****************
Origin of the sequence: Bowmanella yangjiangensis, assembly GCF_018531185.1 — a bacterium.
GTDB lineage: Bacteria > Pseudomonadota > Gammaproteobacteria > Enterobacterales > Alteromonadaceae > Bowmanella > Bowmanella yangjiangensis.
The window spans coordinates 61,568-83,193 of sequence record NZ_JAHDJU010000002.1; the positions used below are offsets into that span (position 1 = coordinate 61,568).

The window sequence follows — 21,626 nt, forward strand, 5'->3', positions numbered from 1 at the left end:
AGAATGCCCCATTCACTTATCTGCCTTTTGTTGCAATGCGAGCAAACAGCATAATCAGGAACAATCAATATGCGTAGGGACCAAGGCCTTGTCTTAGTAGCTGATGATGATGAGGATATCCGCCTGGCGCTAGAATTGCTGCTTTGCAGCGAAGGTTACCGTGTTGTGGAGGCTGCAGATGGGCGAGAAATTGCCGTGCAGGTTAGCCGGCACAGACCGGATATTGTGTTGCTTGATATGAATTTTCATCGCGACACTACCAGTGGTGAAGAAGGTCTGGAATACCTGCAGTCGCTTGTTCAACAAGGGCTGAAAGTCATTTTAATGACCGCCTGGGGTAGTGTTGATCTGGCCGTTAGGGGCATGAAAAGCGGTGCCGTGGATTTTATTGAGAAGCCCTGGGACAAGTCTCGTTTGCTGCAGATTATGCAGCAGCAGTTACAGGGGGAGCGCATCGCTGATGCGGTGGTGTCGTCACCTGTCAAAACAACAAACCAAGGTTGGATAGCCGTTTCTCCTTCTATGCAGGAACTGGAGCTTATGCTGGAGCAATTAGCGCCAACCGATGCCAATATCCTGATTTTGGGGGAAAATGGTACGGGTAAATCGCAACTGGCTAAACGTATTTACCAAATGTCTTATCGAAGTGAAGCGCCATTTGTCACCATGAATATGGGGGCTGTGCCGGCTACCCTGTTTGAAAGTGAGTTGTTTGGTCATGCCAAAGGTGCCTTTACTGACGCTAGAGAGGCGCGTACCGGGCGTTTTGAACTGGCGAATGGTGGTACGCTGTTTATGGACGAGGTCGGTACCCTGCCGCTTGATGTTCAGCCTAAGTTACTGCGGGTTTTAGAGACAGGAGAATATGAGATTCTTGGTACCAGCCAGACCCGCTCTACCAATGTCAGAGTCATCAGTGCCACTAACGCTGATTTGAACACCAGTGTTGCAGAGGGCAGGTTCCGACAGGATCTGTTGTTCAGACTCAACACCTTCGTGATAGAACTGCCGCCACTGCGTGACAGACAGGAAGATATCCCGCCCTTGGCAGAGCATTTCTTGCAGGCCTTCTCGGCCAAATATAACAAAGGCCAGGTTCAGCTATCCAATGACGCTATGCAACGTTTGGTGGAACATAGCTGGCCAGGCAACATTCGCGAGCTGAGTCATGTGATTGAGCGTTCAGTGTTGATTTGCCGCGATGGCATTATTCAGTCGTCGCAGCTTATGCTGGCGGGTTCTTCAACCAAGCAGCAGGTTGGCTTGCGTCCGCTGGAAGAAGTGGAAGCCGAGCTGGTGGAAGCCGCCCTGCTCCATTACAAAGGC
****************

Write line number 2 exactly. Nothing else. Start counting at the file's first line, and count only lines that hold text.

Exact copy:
GTDB lineage: Bacteria > Pseudomonadota > Gammaproteobacteria > Enterobacterales > Alteromonadaceae > Bowmanella > Bowmanella yangjiangensis.